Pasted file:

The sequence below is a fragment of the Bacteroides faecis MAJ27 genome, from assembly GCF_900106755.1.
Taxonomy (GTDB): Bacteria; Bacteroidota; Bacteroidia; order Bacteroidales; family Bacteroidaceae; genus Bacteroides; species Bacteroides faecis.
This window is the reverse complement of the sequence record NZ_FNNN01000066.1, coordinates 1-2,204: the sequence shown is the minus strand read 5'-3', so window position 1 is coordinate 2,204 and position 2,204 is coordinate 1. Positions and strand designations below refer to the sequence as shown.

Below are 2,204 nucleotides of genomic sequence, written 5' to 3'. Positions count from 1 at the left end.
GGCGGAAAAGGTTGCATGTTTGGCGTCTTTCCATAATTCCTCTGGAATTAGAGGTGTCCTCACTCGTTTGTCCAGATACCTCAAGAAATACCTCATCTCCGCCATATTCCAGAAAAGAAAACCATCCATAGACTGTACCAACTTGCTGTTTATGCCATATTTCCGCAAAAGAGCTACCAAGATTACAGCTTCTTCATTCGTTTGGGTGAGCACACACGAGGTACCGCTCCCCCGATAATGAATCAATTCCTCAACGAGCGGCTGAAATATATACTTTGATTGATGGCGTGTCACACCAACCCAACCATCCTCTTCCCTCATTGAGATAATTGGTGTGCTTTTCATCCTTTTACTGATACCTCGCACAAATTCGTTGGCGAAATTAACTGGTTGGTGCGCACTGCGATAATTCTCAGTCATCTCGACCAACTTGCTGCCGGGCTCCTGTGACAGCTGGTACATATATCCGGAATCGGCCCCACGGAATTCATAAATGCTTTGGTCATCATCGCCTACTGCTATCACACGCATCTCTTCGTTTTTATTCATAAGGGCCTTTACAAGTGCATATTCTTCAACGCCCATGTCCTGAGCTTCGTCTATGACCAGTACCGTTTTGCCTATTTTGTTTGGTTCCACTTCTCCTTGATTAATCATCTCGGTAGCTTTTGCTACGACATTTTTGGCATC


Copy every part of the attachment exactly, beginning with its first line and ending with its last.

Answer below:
The sequence below is a fragment of the Bacteroides faecis MAJ27 genome, from assembly GCF_900106755.1.
Taxonomy (GTDB): Bacteria; Bacteroidota; Bacteroidia; order Bacteroidales; family Bacteroidaceae; genus Bacteroides; species Bacteroides faecis.
This window is the reverse complement of the sequence record NZ_FNNN01000066.1, coordinates 1-2,204: the sequence shown is the minus strand read 5'-3', so window position 1 is coordinate 2,204 and position 2,204 is coordinate 1. Positions and strand designations below refer to the sequence as shown.

Below are 2,204 nucleotides of genomic sequence, written 5' to 3'. Positions count from 1 at the left end.
GGCGGAAAAGGTTGCATGTTTGGCGTCTTTCCATAATTCCTCTGGAATTAGAGGTGTCCTCACTCGTTTGTCCAGATACCTCAAGAAATACCTCATCTCCGCCATATTCCAGAAAAGAAAACCATCCATAGACTGTACCAACTTGCTGTTTATGCCATATTTCCGCAAAAGAGCTACCAAGATTACAGCTTCTTCATTCGTTTGGGTGAGCACACACGAGGTACCGCTCCCCCGATAATGAATCAATTCCTCAACGAGCGGCTGAAATATATACTTTGATTGATGGCGTGTCACACCAACCCAACCATCCTCTTCCCTCATTGAGATAATTGGTGTGCTTTTCATCCTTTTACTGATACCTCGCACAAATTCGTTGGCGAAATTAACTGGTTGGTGCGCACTGCGATAATTCTCAGTCATCTCGACCAACTTGCTGCCGGGCTCCTGTGACAGCTGGTACATATATCCGGAATCGGCCCCACGGAATTCATAAATGCTTTGGTCATCATCGCCTACTGCTATCACACGCATCTCTTCGTTTTTATTCATAAGGGCCTTTACAAGTGCATATTCTTCAACGCCCATGTCCTGAGCTTCGTCTATGACCAGTACCGTTTTGCCTATTTTGTTTGGTTCCACTTCTCCTTGATTAATCATCTCGGTAGCTTTTGCTACGACATTTTTGGCATC